‟Empathy Fatigue” - 2

By Matthieu Ricard on October 09, 2013

Recently, I was talking with a nurse, who, like most of her colleagues, is constantly confronted with the sufferings and problems of the patients she cares for. She told me that the new training for healthcare personnel, in order to avoid the infamous burnout which affects so many healthcare workers, emphases the ‟necessity of keeping an emotional distance from the patient”.

This woman, who was very warm and whose mere presence was reassuring, then confided to me, ‟It is strange. I feel as if I'm gaining something when I take care of people who are suffering, but when I speak of this ‘gain' to my colleagues, I feel guilty about feeling something positive.” I briefly described to her the differences that seem to exist between compassion and empathic distress. This difference was similar to her experience and explained why she had no reason to feel guilty.

Contrary to empathic distress, love and compassion are positive states of mind that reinforce our inner ability to confront others' sufferings. If a child is hospitalized, the presence of a loving mother at his side who holds his hand and comforts him with tender words will no doubt do him more good than the anxiety of a mother overwhelmed with empathic distress who, unable to bear the sight of her sick child, paces back and forth in the hallway. Reassured by my explanations, my nurse friend told me that despite qualms she occasionally had, this point of view agreed with her experience as a caregiver.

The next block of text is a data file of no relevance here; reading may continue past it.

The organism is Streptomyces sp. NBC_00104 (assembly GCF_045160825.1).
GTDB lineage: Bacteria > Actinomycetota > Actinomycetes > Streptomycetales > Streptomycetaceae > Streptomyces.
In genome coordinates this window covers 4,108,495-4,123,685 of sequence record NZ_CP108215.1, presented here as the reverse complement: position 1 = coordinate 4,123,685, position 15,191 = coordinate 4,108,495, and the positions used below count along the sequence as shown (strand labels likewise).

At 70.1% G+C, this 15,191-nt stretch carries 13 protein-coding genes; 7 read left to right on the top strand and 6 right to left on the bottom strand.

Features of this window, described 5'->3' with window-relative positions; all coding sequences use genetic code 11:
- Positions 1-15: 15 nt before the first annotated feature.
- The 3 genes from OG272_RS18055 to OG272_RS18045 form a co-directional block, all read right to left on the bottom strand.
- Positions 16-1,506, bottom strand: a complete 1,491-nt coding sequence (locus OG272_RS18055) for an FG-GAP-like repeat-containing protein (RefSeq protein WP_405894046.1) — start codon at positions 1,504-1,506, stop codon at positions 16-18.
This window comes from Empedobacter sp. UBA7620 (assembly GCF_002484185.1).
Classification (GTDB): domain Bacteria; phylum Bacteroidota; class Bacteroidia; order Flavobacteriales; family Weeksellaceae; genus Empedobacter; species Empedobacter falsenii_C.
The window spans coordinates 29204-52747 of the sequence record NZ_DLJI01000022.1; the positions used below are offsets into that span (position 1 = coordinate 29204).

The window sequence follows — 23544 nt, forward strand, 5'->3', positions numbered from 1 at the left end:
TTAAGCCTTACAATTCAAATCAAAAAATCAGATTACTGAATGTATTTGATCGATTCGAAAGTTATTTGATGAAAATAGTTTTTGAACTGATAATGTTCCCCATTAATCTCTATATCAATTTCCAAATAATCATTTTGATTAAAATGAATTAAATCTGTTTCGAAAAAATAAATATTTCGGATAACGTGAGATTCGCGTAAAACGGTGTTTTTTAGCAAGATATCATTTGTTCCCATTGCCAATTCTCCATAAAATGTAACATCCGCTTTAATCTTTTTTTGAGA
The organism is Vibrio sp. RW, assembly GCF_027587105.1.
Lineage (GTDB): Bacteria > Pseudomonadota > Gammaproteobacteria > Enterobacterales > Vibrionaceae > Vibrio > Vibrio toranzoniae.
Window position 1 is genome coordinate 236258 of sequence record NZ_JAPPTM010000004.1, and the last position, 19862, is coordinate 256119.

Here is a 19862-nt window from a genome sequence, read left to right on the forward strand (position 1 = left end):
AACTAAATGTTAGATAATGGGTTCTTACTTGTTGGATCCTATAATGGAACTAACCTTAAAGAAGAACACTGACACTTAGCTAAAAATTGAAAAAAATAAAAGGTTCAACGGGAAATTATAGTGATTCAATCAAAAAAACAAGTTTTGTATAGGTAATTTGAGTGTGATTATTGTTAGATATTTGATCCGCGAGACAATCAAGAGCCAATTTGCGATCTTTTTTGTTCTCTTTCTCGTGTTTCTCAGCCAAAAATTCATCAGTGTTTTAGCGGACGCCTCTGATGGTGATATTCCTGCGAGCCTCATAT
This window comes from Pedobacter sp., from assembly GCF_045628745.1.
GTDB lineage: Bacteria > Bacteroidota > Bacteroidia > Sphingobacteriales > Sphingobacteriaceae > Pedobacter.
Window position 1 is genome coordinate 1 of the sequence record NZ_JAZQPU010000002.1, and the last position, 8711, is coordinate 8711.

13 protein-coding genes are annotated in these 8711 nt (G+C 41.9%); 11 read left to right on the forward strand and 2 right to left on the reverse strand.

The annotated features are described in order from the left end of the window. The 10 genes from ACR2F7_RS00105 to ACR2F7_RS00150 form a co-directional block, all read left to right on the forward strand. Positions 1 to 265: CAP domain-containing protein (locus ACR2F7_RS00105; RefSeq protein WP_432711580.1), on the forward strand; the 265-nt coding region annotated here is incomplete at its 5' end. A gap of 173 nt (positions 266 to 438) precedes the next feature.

In light of Tania Singer's preliminary research, it seems logical that those whose profession is to help suffering people on a daily basis be trained in altruistic love and compassion. Such training would also help close relatives (parents, children, spouses) who take care of sick or handicapped people. Altruistic love creates in us a positive space that serves as an antidote to empathic distress. It prevents affective resonance from proliferating until it becomes paralyzing and engenders the emotional exhaustion characteristic of burnout. 

Without the support of love and compassion, empathy by itself is like an electric pump through which no water circulates, and it will quickly overheat and burn. Empathy should take place within the much vaster space of altruistic love.

It is also important to consider the cognitive aspect of compassion, in other words understanding the different levels of suffering and its manifest and latent causes. Thus, we will be able to be in the service of others by helping them effectively while still preserving our inner strength, kindness, and inner peace.